Cases of medical negligence hardly evoke any sharp responses these days, considering their sheer volume owing to improper facilities in hospitals across India. However, an appalling case of medical negligence in West Bengal is sure to shake one’s conscience.
As the country’s youth prepared for board examinations, among them was 16-year-old Arijit Das who was appearing for his class 10 examinations in Birbhum, West Bengal. The boy complained of fever, just a day before the class 10 board examinations commenced on Monday. However, he managed to write three papers until his condition deteriorated alarmingly on Wednesday. His fever failed to subside despite medications and he even complained of severe back pain, prompting his father Ranjit to take him to Rampurhat Sub-Divisional Hospital. After conducting numerous blood tests, the hospital failed to detect anything, which compelled Ranjit to shift his son to Annapurna Nursing Home in Burdwan.
Doctors at the nursing home too failed to make any headway in the boy’s treatment, who by now was complaining of chest pains. This compelled his father to shift his ward to Rabindranath Tagore International Institute for Cardiac Sciences, for which the family requested a critical-care ambulance and a doctor to accompany their son on the 105-km ride to the city hospital. However, the family was not allowed to sit with the doctor and Arijit during the journey, and was told to hire another vehicle.
The family was in a state of shock when Arijit was declared ‘brought dead’ by the hospital. The ‘doctor’, Sarfarajuddin, tried to escape but was nabbed by one of the relatives of the boy. It was later found that Sarfarajuddin was an AC mechanic impersonating a doctor. The oxygen cylinder in the ambulance encountered problems, and it was the driver who fixed it instead of the ‘doctor’. Had Arijit been accompanied by a proper doctor with all the life support systems, he would have probably been alive. No sooner than this shocking story snowball into a controversy, the nursing home tried to completely wash their hands off the case by claiming that both the ambulance and the doctor were not associated with them.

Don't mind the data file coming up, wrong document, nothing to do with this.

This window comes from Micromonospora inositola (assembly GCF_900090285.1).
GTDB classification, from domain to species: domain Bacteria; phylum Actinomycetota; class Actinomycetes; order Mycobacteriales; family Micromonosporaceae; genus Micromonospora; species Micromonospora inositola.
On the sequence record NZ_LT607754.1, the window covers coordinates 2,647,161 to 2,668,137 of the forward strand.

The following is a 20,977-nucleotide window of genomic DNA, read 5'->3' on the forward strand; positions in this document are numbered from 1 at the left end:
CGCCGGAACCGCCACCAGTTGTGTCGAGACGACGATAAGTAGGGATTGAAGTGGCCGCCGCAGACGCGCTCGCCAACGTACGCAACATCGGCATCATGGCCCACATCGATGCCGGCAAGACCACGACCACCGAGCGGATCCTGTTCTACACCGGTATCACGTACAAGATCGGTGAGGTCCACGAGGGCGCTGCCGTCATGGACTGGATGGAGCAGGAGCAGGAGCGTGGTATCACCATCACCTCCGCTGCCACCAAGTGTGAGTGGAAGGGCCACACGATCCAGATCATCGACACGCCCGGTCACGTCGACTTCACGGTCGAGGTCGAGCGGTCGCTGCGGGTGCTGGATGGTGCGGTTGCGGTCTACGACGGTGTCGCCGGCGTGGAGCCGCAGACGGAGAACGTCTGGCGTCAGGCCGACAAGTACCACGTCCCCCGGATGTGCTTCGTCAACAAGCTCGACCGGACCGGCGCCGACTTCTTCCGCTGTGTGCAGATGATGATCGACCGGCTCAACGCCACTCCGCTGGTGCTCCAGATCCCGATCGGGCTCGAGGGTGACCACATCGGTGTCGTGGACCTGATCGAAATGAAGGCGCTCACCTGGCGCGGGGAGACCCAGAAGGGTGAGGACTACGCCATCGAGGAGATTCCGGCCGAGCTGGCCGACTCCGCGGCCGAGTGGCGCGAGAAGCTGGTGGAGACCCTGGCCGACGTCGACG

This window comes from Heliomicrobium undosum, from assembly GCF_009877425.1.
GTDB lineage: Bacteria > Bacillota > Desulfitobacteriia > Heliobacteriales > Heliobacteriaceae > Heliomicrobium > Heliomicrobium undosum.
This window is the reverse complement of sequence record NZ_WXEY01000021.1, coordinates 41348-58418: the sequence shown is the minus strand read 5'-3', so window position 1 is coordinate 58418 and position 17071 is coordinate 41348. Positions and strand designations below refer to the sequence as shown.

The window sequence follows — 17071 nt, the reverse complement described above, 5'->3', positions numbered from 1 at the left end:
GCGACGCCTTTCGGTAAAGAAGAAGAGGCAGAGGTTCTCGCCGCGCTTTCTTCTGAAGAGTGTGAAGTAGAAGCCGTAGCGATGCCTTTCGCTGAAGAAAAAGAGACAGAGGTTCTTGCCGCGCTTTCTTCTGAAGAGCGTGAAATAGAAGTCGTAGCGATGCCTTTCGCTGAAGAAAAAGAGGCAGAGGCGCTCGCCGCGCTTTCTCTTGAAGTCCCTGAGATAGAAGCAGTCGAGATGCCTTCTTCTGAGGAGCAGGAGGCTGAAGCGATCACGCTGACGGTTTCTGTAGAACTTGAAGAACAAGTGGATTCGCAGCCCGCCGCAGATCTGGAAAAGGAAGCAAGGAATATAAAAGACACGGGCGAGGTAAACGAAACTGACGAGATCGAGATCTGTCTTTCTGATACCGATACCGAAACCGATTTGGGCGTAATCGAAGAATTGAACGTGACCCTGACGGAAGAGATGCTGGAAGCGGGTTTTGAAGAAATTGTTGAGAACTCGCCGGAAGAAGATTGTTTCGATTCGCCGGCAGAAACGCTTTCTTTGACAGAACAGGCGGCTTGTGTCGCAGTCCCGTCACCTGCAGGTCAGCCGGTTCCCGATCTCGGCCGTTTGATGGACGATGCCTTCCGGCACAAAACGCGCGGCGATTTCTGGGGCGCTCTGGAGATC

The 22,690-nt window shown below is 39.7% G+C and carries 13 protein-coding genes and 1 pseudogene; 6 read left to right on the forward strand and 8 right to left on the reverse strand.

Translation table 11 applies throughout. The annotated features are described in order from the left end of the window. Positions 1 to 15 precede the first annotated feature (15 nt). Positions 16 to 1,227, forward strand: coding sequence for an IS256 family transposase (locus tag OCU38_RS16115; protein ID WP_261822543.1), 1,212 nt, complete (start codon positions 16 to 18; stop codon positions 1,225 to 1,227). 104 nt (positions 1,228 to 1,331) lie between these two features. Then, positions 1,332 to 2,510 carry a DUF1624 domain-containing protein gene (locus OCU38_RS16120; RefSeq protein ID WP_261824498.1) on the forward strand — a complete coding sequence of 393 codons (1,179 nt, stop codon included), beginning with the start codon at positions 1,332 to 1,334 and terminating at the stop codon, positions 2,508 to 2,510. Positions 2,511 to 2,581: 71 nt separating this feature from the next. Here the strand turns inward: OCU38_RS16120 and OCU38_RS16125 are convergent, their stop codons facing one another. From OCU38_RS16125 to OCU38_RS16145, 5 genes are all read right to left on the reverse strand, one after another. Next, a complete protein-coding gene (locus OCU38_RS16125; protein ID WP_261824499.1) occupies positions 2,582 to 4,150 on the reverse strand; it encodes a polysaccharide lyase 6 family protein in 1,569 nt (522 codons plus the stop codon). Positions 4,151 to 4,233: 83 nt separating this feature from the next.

While the mainstream media focused on Uttar Pradesh and its healthcare desperately trying to discredit the Yogi government at every point, West Bengal silently simmered and proved that its healthcare is no better.
While the media did everything to protect their biggest hope against Narendra Modi, Mamata Banerjee, the state of her state’s healthcare couldn’t have stayed hidden for long.
The West Bengal government last year passed a legislation aimed at bringing about transparency in the private medical care industry. The legislation sought to bring transparency in the functioning of private hospitals with strict monitoring through a regulatory framework, and also had provisions for imposing a penalty in case of violations. The law mandated a regulatory commission to be set up to maintain accountability, and the choice of members for the commission shows why this legislation is nothing but hogwash, aimed to present ‘Didi’ as the saviour.
The Supreme Court, in a landmark verdict in 2013, had ordered Dr.Sukumar Mukherjee and two others to pay a massive compensation of Rs 5.96 crore for the death of US-based psychologist Anuradha Saha— the biggest such amount in Indian medical history. The apex court was scathing in its findings against Dr. Mukherjee and held him solely responsible for Anuradha Saha’s death. Dr. Mukherjee is now one of the members of the regulatory commission, which is aimed at bringing about transparency. Dr. Mukherjee is mandated to deliver judgements pertaining to medical negligence, something for which he himself has been indicted. Only Didi could have come up with such a stroke of genius. Before this, as if to rub salt in the wounds of the patients, Didi invited Dr.Mukherjee, perhaps the most negligent doctor in India’s history, to be the Chief Adviser to the West Bengal government in order to help the government improve its healthcare system. He was subsequently removed in 2015 in the face of mounting pressure from Dr.Kunal Saha, husband of Anuradha Saha who moved the Supreme Court questioning the appointment of Dr.Mukherjee. However, Dr.Mukherjee has been given a new lease of life under the new regulatory commission.
The death of Arijit is not a one-off case. West Bengal has a notorious history of similar deaths. Recently, a baby died at Apollo Gleneagles West Bengal allegedly due to medical negligence. The hospital had been under the scanner for medical negligence and malpractices following the death of a patient in February 2017, and Apollo Group’s Managing Director Preetha Reddy, who met chief minister Mamata Banerjee after the incident, had admitted to lapses in the hospital’s healthcare delivery in the past few months. No action was taken against the hospital.
There is little doubt that Mamata Banerjee herself is culpable for the deteriorating healthcare in West Bengal, and the appointment of Dr.Mukherjee stands as a testament to this. The new legislation to regulate private hospitals is a desperate ploy to shift public attention from the poor condition of the state’s healthcare, and to place herself as a Messiah. West Bengal will continue to bleed as long as such people are in power.
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